The financial world stands on the verge of a paradigm shift as it seeks to throw off the dominance of the London Interbank Offered Rate, or LIBOR, which has defined the lending market since at least the 1980s. As described in a recent blog post, LIBOR will soon disappear, and the entire market is on the move to find a new benchmark rate.
The UK Financial Conduct Authority (FCA) recently declared that, for the U.S. dollar, most tenors will cease to be representative or to be published starting June 30, 2023. This announcement received widespread support, including from the Alternative Reference Rate Committee (ARRC), a group of private-market participants convened by the Federal Reserve Board and Federal Reserve Bank of New York to help ensure the successful transition to a new benchmark rate. With this announcement, LIBOR’s fate is sealed.
The successor rate endorsed by the ARRC is the Secured Overnight Funding Rate (SOFR), grounded on trillions of overnight repurchase agreements among the largest global financial institutions. Furthermore, derivatives market participants overwhelmingly adhered to a new protocol, which envisages substituting SOFR for LIBOR across almost all existing and new contracts. The transition away from LIBOR is truly underway now.
The Transition Away from LIBOR Is Picking Up Speed, but So Is Uncertainty
While things are moving fast indeed, market participants are eager for a forward-looking rate that will make the cost of borrowing known in advance. A main shortcoming of SOFR is that it is determined “in-arrears,” at the end of the period over which the interest rate is paid. This is a bit like finding out about the cost of a medical procedure only after it has taken place. Understandably, borrowers are hesitant to sign on to these contracts.
Perhaps the solution will come from the derivatives market. CME Group, the world’s largest financial derivatives exchange, published a term rate derived from SOFR futures contracts. There is also nascent liquidity in short-term swap contracts exchanging a floating leg based on ex-post SOFR for a fixed leg determined in advance. This fixed leg, for instance a three-month swap rate, may become the new reference for floating contracts.
So while a successor may now be on the horizon, much uncertainty remains as to how quickly the countless market participants will kneel to a potential heir to LIBOR’s throne and how possible delays may affect market dynamics.
Scenario Analysis Continues to Provide Useful Insights
For the IDB, this uncertain environment has translated into a need to look ahead and plan for a series of scenarios for how the transition away from LIBOR may unfold. In a baseline scenario, the transition would be smooth, with market participants accepting a unique replacement rate and quickly adopting it. In this scenario, the number of contracts applying the new rate would increase smoothly and the retail market would welcome the new rate and update legacy contracts without any pushback from borrowers.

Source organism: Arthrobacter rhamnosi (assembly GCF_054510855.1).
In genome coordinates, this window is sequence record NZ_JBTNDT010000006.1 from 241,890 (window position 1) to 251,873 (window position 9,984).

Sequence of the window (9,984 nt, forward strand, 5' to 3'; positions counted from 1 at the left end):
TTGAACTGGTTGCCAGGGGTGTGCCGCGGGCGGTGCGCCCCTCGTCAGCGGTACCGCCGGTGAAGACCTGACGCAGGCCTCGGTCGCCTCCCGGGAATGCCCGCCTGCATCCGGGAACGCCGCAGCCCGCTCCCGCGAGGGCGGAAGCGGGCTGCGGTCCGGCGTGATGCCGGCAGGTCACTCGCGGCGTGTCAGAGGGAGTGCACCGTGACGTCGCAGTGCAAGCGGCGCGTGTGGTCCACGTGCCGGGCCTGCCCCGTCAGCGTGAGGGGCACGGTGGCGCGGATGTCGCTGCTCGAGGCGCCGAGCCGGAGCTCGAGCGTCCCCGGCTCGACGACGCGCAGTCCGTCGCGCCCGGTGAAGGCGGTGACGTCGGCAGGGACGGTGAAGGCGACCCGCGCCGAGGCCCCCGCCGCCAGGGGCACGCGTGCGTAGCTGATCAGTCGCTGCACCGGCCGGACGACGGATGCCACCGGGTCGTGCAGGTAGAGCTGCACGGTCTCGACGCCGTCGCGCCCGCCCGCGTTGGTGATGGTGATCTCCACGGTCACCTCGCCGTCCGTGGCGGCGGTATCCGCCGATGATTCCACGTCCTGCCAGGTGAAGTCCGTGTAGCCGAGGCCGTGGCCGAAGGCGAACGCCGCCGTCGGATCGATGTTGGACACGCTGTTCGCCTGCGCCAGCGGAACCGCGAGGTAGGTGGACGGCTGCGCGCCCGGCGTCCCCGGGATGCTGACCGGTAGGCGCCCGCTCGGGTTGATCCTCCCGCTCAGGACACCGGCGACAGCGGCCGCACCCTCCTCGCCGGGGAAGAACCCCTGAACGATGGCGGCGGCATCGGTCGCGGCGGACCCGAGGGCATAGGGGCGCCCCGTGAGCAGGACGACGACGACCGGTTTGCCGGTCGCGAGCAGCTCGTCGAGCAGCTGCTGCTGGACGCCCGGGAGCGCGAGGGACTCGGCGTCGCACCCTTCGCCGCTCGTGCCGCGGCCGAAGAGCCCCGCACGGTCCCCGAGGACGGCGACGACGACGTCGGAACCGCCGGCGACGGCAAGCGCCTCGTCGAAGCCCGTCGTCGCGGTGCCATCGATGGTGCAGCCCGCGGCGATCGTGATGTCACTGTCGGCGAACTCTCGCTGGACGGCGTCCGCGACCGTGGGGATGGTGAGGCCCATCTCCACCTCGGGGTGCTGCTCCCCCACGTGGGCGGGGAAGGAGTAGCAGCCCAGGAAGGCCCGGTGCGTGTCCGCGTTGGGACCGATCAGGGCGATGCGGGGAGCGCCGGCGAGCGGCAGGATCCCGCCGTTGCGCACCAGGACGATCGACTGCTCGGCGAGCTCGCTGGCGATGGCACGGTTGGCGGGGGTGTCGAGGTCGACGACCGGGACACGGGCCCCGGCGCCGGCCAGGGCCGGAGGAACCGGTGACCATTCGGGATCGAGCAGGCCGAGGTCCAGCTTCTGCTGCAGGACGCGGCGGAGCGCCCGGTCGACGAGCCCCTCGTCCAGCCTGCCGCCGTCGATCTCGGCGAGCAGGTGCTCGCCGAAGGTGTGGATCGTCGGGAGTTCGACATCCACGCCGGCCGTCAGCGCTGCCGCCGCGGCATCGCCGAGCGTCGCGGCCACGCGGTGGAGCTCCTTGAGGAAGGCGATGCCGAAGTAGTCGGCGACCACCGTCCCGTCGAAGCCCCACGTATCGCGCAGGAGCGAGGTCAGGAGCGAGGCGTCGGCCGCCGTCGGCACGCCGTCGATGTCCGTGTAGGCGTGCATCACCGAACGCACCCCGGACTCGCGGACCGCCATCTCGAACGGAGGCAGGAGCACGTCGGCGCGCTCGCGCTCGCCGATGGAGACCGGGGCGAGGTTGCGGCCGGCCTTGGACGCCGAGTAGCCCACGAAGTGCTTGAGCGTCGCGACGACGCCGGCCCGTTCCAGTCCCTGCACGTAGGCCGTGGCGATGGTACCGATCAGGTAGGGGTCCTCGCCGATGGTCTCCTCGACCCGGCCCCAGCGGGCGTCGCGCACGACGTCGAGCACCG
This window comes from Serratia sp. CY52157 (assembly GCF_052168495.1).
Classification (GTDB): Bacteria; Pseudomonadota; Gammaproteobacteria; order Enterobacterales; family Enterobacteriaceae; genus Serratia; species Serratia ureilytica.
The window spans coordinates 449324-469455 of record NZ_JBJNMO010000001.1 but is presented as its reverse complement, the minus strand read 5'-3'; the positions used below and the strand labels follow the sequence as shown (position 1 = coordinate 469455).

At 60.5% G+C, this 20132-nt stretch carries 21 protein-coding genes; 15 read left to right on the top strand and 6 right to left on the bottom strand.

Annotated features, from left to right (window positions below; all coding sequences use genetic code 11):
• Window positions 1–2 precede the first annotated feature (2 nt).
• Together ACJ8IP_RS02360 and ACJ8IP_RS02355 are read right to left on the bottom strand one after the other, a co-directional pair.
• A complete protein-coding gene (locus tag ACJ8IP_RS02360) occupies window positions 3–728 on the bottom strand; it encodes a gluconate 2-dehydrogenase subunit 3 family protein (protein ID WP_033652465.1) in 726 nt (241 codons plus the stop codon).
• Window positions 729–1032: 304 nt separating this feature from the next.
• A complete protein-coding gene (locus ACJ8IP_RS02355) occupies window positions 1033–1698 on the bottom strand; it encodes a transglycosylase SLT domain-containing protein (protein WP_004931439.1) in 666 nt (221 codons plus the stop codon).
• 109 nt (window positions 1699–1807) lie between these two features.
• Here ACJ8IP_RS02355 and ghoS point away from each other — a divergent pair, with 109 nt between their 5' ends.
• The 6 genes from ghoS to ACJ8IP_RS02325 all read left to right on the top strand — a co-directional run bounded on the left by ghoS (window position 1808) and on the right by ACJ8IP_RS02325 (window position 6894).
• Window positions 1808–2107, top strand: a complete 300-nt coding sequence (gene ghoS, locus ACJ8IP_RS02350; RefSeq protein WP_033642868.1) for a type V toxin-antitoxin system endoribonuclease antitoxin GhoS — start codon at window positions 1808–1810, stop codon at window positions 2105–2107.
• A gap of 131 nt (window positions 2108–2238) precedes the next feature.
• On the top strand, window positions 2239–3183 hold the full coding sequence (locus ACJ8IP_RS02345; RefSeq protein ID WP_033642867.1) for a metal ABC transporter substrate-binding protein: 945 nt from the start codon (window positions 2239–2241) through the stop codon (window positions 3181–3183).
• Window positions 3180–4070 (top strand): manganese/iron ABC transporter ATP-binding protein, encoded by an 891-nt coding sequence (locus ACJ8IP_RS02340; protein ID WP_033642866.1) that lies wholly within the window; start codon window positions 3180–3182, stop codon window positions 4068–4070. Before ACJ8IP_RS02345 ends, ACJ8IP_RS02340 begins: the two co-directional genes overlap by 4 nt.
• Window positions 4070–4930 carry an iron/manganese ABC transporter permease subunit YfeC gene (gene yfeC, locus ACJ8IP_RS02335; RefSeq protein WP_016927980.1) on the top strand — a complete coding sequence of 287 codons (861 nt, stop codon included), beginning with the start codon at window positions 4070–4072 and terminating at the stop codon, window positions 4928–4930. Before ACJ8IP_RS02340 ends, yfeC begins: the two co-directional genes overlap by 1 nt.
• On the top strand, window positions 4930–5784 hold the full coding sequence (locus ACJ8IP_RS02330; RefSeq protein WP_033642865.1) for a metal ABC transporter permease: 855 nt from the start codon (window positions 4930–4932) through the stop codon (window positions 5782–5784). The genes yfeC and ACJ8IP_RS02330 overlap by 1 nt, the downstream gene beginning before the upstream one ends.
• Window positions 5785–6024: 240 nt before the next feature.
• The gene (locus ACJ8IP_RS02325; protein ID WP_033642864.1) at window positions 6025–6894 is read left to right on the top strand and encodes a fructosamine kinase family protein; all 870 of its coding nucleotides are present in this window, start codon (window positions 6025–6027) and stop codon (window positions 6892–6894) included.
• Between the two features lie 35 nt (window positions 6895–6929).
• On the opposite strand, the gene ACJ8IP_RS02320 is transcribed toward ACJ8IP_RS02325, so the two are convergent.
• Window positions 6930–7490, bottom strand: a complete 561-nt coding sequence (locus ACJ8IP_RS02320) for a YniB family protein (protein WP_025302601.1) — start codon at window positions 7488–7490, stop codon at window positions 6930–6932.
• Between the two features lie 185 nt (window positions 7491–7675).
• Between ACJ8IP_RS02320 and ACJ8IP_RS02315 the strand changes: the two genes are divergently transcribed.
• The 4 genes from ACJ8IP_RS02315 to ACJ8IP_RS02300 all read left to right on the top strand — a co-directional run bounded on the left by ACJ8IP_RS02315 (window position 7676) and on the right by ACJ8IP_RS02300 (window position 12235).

This baseline scenario is summarized in this video. Although ideal, this baseline ignores a number of ongoing real challenges, which is why we also developed adverse scenarios that factor in potential delays, and in particular a limited adoption of the new rate in the loan market. Testing institutional strategies against such complex scenarios can help financial institutions improve strategic decision-making.
The actual transition process to a new reference rate will almost certainly not align completely with any one of our scenarios. We may end up seeing a future that combines elements from several of them. As we see these dynamics play out, our approach allows us to incorporate new information and updated scenarios.
Three Main Sources of Uncertainty Remain the Basis for Our Scenarios
IDB scenarios are built around three factors still driving the LIBOR transition: (i) operational design of the replacement rates; (ii) liquidity characteristics and speed of adoption of such rates; and (iii) borrower’s preferences during the transition.
The 2023 deadline set by the Financial Conduct Authority (FCA) is a strong signal for the market to start agreeing on a replacement rate for LIBOR-linked contracts. Operational design scenarios consider that, while SOFR has been formally named LIBOR’s successor, end users will remain reticent to adopt it as new benchmark rate and may change how they operate, use what could be described as a sub-optimal solution rate, or experiment with alternatives.
As to the second factor considered in our scenarios, the pressure for speedy adoption created by the FCA announcement is also jolting the market into migrating the existing derivatives portfolio to a new agreed rate and seeking more consensus and liquidity. This will increase the number of contracts in SOFR, even though some financial products are difficult to migrate to an in-arrears rate and will need to find an alternative or modify their intrinsic characteristics.
Finally, we consider that borrowers are on notice that LIBOR is coming to an end, although rates will continue to be published for a longer time than initially envisaged. It remains to be seen how the loan market will apply the new reference rate’s language and what reference rate will be used for new products. Some market participants may accept the backward-looking SOFR, while others may take the opportunity to find an alternative that better suits their business.
While there is less uncertainty now than there was just a few months ago, the transition to a new benchmark interest rate could still develop in one of several ways. Scenario analysis is helping us plan for robust results under each potential outcome.